If you’ve never listened to any of Big Finish’s Short Trips range, let me advise you to do so. Yes, it’s a series of prose stories rather than full-cast theatrical recordings; but that makes for a very different style of story-telling that is perhaps more slowly paced, and more reflective of the characters’ mores and motivations than full-cast theatrics would allow, and as such well worth a punt or two.
If you’ve never heard a Short Trip written by Julian Richards, I’d advise you to get that changed asap too. His writing is subtle and engaging, and his characterisation pretty-much spot-on. Rarely a dull moment.
And if you’ve never listened to a Julian Richards story narrated by Mathew Waterhouse, Adric off of TV’s the Fifth Doctor Years, then… well, you can see where I’m going with this. Cos TL;DR… he really is very, very good.
Julian Richards’s The Ingenious Gentleman Adric of Alzarius is the second Waterhouse-narrated Short Trip (the previous being the excellent A Full Life, released… has it really been that long? …over a year ago, now) and it proves wholeheartedly that the combination of Waterhouse and narrated prose is meant to be.
Richards’s story follows a fairly simple Who pattern: companion is separated from Doctor; Doctor attempts to vanquish foe while companion makes his/her way back. It does so while utterly and openly ripping off Cervantes’s Don Quioxte, starting with the title and never bothering to stop; and it does this not shamelessly, but with pride and a delighted grin.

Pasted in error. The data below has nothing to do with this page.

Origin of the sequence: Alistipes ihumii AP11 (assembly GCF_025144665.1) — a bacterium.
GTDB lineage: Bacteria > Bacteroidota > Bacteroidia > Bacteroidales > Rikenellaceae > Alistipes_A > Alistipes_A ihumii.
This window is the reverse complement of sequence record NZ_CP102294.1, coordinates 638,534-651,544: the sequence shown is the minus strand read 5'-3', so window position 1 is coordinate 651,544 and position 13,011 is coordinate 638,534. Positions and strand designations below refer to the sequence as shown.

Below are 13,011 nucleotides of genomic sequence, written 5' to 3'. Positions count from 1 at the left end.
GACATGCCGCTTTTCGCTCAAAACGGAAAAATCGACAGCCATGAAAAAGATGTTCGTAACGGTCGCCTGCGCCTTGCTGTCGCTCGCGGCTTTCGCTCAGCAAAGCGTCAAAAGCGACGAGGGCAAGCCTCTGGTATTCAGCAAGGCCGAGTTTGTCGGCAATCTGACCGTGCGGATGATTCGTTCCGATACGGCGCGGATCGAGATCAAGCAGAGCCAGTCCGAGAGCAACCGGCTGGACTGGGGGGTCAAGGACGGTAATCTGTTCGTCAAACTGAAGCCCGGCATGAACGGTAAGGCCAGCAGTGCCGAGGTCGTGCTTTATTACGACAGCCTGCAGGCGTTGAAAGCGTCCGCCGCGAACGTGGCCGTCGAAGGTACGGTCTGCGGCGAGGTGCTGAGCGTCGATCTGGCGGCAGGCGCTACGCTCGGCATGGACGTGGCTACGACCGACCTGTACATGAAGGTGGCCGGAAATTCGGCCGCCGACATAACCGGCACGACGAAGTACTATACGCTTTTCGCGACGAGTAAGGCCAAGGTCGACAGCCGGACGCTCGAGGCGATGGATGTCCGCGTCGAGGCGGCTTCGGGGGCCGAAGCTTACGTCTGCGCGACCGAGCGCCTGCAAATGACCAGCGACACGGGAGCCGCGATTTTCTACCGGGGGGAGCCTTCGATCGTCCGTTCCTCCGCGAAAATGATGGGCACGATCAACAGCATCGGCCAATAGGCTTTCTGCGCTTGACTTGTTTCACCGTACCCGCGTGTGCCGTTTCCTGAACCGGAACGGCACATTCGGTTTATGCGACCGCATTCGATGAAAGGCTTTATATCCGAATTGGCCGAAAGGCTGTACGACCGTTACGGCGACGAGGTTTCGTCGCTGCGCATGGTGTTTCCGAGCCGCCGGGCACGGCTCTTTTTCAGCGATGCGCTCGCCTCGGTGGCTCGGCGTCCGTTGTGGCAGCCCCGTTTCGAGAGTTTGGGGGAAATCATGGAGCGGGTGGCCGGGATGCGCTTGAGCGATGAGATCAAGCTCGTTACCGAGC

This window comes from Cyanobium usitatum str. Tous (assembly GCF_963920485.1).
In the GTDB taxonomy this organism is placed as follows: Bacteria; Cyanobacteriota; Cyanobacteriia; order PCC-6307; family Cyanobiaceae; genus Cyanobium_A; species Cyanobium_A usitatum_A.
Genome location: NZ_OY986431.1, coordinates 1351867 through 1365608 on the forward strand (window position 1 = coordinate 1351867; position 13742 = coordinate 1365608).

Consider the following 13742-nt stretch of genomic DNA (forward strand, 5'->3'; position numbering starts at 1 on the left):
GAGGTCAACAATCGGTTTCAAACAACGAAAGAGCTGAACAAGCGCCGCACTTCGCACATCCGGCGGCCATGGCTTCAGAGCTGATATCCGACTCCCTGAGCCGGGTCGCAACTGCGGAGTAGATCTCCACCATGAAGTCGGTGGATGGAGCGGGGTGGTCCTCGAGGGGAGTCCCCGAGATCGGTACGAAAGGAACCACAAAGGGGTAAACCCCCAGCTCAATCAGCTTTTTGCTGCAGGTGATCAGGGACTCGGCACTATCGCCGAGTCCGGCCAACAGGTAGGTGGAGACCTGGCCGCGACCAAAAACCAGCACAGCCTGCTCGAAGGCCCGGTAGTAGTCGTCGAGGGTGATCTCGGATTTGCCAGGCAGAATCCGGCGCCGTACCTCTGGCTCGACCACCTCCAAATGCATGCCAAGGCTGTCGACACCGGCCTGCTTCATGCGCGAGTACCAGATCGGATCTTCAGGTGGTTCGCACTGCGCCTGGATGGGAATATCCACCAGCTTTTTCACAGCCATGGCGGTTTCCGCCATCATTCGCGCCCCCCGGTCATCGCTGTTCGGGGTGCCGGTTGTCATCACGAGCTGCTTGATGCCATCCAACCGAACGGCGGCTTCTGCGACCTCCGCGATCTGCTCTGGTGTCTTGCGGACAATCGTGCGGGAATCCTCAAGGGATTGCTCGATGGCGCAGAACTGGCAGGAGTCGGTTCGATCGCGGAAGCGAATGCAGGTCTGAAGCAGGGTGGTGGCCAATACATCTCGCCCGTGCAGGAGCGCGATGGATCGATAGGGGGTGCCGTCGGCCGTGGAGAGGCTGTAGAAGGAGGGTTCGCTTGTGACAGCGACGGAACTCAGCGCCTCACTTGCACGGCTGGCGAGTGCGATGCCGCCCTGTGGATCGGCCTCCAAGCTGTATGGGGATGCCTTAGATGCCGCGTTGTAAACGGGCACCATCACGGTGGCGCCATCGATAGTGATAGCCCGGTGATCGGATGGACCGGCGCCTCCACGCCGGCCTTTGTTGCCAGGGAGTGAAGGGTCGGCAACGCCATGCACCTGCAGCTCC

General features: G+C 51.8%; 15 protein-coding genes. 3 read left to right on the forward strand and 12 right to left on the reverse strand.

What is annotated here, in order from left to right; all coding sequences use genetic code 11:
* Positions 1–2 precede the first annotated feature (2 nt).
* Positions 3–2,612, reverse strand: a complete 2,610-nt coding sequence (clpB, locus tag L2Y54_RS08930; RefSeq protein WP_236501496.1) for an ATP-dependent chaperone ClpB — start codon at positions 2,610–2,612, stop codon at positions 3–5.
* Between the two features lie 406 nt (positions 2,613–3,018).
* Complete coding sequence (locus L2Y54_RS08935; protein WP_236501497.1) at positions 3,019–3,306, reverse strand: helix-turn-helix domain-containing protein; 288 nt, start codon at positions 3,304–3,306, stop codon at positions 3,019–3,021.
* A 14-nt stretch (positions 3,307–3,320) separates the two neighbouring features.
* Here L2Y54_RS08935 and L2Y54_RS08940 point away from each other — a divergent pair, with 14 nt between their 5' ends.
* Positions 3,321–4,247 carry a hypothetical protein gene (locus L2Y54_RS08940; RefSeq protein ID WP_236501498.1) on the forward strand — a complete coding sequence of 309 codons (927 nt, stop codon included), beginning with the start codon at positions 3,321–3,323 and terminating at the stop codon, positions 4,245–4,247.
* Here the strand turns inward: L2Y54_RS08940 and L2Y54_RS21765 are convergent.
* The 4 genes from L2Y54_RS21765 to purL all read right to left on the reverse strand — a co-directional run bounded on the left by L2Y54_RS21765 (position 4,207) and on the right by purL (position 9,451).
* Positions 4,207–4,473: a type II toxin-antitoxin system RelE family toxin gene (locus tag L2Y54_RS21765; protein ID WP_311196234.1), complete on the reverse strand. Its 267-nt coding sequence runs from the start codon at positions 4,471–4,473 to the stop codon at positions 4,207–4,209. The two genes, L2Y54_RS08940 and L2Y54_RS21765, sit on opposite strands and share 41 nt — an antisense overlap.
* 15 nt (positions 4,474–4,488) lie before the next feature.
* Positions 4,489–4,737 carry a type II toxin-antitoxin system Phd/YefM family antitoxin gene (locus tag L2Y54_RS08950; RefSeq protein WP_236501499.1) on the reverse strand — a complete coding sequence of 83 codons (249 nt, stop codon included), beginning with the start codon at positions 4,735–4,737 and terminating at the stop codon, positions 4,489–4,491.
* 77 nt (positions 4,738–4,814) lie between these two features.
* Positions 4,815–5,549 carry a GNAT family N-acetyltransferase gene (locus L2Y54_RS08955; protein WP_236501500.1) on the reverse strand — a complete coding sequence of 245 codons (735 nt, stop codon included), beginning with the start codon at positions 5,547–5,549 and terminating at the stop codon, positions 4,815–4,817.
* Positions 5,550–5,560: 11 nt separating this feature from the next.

Both of which it completely deserves, because there is much to grin about and be proud of here. The use of Don Quixote motifs throughout is patently done with affection and respect, all the way down to the lifting of the fantastic DQ-inspired line, “Ah, but they might be giants” – here repeated and (IMHO) utterly augmented by being shown as so suitably a Fourth Doctor quip. The story itself is one of those curious beasts, a simple and straightforward piece that nonetheless feels totally mysterious right up until the final pull back and reveal (the writing of which requires no meagre skill). And characterisation is, as ever from Richards, spot on: nuanced and recognisable, but not ever overblown.
However, that could all be spoilt, if the narration did not have the same light touch as the writing. Luckily, it does. Waterhouse, possibly unsurprisingly, understands the character of Adric well, and thus narrates from his point of view with a slightly bemused/melancholy air that completely fits. However, his characterisation of the other well-known characters – the Doctor and Tegan, for example – is just as immediately recognisable. I’d love to hear him narrate something from a POV other than first-person-Adric at some point: my gut says it’d be a pretty satisfying listen.
End of the day, if you’re reading this you’re probably well aware of the Short Trips range already. However, you may not be familiar with Richards’s writing or Waterhouse’s narration. My firm suggestion would be that you remedy that soon-as: after all, either or both might be giants.
The Ingenious Gentleman Adric of Alzarius is available from BigFinish.com.
Producer Ian Atkins
Script Editor Ian Atkins
Executive Producers Jason Haigh-Ellery and Nicholas Briggs
Written By: Julian Richards
Directed By: Lisa Bowerman
Matthew Waterhouse (Narrator)